• Speak with the coach privately beforehand or afterward if there are concerns or suggestions about the coaching, the team or program, and/or about your child athlete (speaking in front of your child on these topics is damaging to your child and/or to the coach and/or to other athletes, except when your child wishes to have you as part of the conversation with the coach on a topic)
    • Do not step in to “help” the coach, especially if you feel the need to correct your child’s behavior while the coach is actively working with the athlete
  • Parents who are coaches should:
    • Follow all above items
    • If multiple coaches are available, have the other coaches do the majority of the work with your child if and when possible (there are notable exceptions where the parent/coach and child/athlete have an understanding, and these relationships work quite well in some cases)
    • When coaching your child, be sure you two have frequent and very clear communication – including that when acting as coach and athlete it is a peer-to-peer partnership. (Can you handle that and walk the walk on this point? If not, you may not be ready to coach any child, especially not your own. Yes, the coach is in charge of the program, but when working with an athlete, a collaborative peer-to-peer relationship with all except true beginners is most appropriate and effective.)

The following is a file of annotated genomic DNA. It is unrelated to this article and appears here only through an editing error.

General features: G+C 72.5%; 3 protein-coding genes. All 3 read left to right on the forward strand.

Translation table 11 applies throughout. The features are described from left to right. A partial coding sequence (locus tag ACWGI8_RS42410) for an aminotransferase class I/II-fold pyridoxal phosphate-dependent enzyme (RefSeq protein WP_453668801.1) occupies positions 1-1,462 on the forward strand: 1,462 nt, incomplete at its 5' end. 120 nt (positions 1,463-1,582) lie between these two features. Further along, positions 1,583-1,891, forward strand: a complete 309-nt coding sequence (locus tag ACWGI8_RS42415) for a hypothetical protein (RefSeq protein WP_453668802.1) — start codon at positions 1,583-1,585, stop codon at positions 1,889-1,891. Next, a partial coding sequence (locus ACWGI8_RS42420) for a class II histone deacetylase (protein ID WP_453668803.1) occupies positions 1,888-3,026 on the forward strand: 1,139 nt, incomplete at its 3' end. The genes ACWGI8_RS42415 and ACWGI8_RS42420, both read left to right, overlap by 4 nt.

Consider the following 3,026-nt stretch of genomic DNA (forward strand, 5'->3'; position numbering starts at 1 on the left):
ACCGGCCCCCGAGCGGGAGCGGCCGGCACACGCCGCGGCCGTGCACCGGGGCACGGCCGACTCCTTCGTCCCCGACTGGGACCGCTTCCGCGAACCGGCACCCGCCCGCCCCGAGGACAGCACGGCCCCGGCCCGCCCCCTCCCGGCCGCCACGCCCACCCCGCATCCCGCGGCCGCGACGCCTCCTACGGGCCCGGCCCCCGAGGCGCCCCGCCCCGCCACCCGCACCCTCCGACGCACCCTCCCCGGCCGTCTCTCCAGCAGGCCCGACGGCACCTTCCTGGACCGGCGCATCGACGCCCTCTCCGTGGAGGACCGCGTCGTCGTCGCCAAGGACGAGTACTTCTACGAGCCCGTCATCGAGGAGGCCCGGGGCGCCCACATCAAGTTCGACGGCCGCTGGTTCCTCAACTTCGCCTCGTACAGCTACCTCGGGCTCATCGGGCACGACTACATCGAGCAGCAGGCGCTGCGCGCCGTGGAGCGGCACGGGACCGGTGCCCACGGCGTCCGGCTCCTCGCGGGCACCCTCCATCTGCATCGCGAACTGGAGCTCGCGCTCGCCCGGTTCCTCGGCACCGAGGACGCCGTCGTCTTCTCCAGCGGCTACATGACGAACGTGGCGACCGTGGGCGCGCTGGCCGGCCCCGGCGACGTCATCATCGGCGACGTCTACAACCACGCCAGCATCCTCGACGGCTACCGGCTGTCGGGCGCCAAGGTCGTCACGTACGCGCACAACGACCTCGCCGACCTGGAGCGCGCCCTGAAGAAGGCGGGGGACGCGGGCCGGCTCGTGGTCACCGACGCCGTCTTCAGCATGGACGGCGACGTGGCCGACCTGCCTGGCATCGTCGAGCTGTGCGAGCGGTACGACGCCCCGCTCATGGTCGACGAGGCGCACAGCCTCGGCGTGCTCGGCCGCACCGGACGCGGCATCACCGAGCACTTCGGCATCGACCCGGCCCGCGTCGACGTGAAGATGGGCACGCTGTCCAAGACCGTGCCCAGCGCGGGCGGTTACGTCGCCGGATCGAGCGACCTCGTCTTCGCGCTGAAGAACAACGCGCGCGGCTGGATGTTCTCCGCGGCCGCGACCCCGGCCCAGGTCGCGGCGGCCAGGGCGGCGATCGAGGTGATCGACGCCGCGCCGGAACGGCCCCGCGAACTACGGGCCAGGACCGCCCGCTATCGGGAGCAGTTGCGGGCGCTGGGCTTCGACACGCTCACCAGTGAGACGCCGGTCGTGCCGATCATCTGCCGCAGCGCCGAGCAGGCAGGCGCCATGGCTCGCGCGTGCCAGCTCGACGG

• Remember that the coach hat goes on and off as you enter and leave the training ground and the field of play – yet the parent hat is permanently attached even when the coach hat is on, so tread lightly
    • Parent/coaches who can do these things are very special – you and your child are very lucky!